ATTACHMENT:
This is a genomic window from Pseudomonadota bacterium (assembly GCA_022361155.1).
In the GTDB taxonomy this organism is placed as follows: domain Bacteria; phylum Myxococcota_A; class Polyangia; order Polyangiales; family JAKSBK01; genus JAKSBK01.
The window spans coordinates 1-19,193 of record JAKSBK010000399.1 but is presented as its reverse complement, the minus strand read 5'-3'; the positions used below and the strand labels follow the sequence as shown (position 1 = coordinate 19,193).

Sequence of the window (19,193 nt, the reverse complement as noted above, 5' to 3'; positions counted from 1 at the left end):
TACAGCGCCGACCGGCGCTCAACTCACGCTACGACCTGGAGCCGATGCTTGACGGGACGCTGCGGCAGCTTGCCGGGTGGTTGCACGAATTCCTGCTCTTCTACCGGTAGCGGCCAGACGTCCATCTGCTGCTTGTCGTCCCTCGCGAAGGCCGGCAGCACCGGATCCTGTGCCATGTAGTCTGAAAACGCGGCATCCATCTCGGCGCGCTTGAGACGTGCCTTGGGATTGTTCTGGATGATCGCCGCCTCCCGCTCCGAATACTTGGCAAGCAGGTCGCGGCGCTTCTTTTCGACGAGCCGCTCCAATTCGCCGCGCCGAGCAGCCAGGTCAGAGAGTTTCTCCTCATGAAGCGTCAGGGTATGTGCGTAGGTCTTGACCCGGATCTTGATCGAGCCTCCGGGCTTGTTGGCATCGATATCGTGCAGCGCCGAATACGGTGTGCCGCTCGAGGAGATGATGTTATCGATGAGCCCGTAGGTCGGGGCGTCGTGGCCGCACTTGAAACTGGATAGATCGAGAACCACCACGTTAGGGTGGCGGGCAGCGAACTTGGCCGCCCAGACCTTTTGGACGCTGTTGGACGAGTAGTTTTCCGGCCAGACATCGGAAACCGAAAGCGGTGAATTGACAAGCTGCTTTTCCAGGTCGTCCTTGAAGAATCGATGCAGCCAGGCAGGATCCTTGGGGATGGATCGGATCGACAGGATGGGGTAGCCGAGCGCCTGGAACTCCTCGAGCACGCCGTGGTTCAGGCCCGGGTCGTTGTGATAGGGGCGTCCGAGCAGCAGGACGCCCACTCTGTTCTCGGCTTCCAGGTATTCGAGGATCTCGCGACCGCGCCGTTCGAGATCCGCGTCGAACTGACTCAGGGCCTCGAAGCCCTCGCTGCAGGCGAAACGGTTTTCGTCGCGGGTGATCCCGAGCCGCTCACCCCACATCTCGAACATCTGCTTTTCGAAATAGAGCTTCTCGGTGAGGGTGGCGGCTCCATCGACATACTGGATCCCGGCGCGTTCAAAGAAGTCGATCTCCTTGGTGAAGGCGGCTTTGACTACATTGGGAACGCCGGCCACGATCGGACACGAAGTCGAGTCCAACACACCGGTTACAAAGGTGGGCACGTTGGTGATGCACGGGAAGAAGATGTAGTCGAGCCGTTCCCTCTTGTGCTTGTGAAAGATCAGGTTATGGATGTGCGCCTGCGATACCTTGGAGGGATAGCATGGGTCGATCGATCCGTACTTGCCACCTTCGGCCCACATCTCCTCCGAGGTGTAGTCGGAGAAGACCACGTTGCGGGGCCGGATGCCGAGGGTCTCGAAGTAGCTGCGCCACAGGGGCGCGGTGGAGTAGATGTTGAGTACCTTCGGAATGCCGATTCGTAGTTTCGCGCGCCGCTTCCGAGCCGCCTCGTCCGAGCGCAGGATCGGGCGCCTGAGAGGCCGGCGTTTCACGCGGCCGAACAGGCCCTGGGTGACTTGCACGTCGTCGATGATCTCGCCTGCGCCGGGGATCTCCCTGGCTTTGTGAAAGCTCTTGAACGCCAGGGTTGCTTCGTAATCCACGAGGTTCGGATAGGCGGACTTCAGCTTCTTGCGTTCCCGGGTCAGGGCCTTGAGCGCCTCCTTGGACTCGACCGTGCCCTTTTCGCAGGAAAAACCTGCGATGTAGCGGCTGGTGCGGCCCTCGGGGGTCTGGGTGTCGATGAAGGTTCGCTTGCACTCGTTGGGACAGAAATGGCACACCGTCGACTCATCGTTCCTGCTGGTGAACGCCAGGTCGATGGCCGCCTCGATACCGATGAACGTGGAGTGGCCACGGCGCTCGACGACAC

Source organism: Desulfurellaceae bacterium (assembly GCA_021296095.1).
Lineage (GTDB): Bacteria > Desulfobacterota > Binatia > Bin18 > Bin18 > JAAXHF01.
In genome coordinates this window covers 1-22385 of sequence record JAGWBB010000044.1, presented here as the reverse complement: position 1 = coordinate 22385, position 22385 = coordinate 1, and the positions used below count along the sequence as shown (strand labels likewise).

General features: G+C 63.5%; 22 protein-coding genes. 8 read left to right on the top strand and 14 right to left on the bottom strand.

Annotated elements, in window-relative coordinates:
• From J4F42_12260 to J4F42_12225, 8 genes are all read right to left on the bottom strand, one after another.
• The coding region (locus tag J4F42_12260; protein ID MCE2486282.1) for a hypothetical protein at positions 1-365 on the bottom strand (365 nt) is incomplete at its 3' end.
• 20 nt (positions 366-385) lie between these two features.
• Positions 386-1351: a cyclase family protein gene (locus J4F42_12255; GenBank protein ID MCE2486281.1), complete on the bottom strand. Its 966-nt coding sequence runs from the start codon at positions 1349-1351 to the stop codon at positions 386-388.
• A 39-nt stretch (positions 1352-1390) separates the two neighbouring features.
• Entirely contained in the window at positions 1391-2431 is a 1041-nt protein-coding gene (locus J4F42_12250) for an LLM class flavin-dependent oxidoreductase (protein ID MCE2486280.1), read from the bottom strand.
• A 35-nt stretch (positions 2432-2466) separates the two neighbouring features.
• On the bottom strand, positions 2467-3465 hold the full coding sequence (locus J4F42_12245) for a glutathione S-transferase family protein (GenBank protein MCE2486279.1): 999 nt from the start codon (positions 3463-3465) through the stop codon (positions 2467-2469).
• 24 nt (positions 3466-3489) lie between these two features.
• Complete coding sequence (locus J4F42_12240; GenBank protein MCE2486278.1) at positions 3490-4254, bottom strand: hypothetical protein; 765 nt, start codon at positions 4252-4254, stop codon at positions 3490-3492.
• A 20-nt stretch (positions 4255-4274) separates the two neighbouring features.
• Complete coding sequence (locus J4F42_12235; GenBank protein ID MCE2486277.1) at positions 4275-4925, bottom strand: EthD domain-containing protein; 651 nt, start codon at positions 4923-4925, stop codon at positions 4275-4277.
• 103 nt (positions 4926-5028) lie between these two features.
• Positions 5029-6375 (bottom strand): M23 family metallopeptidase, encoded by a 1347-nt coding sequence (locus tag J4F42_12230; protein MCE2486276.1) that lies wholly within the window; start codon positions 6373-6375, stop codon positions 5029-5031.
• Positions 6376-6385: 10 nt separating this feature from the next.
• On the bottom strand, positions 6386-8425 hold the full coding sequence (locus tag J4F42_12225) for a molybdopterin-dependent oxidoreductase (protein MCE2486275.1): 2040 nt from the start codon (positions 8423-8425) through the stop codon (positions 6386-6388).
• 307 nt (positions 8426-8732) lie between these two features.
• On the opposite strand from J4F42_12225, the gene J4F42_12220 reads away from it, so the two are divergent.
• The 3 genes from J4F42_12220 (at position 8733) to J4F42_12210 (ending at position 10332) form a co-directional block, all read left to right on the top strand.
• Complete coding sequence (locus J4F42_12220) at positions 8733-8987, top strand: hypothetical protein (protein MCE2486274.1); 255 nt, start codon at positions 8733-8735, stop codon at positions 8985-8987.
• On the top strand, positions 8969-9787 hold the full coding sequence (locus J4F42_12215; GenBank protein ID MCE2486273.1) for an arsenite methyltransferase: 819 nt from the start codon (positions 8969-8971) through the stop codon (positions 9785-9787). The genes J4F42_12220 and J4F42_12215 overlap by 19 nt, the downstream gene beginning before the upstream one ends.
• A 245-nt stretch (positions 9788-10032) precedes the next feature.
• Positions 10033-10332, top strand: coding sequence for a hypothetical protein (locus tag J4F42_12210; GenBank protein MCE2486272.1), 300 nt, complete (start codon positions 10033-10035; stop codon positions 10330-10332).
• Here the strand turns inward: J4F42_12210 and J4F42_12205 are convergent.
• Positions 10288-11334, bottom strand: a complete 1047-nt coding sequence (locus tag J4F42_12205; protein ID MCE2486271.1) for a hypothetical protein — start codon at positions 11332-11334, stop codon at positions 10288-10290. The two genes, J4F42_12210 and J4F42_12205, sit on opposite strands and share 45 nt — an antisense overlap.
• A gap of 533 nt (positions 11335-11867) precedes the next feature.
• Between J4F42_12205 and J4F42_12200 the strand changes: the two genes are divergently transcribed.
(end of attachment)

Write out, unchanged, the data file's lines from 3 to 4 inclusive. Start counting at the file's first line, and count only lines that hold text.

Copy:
The window spans coordinates 1-19,193 of record JAKSBK010000399.1 but is presented as its reverse complement, the minus strand read 5'-3'; the positions used below and the strand labels follow the sequence as shown (position 1 = coordinate 19,193).

Sequence of the window (19,193 nt, the reverse complement as noted above, 5' to 3'; positions counted from 1 at the left end):